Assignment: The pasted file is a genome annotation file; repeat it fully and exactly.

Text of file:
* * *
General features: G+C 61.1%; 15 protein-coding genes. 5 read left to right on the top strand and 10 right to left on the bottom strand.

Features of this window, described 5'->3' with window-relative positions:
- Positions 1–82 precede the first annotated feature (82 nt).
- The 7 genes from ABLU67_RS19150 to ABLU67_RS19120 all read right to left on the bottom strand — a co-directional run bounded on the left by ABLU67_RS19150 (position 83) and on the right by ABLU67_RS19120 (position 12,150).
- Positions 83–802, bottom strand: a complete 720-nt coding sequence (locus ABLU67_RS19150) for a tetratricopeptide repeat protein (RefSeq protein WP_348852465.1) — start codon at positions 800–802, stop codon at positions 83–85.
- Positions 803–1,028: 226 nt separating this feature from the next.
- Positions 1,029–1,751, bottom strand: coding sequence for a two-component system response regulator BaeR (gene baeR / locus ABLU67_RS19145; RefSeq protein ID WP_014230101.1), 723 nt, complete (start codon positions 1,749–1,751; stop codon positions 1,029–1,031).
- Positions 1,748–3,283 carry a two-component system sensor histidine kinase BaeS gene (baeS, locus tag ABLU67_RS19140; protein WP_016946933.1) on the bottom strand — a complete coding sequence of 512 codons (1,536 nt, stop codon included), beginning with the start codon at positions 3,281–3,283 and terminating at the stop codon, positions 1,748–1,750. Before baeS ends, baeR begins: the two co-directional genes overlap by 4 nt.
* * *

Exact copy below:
General features: G+C 61.1%; 15 protein-coding genes. 5 read left to right on the top strand and 10 right to left on the bottom strand.

Features of this window, described 5'->3' with window-relative positions:
- Positions 1–82 precede the first annotated feature (82 nt).
- The 7 genes from ABLU67_RS19150 to ABLU67_RS19120 all read right to left on the bottom strand — a co-directional run bounded on the left by ABLU67_RS19150 (position 83) and on the right by ABLU67_RS19120 (position 12,150).
- Positions 83–802, bottom strand: a complete 720-nt coding sequence (locus ABLU67_RS19150) for a tetratricopeptide repeat protein (RefSeq protein WP_348852465.1) — start codon at positions 800–802, stop codon at positions 83–85.
- Positions 803–1,028: 226 nt separating this feature from the next.
- Positions 1,029–1,751, bottom strand: coding sequence for a two-component system response regulator BaeR (gene baeR / locus ABLU67_RS19145; RefSeq protein ID WP_014230101.1), 723 nt, complete (start codon positions 1,749–1,751; stop codon positions 1,029–1,031).
- Positions 1,748–3,283 carry a two-component system sensor histidine kinase BaeS gene (baeS, locus tag ABLU67_RS19140; protein WP_016946933.1) on the bottom strand — a complete coding sequence of 512 codons (1,536 nt, stop codon included), beginning with the start codon at positions 3,281–3,283 and terminating at the stop codon, positions 1,748–1,750. Before baeS ends, baeR begins: the two co-directional genes overlap by 4 nt.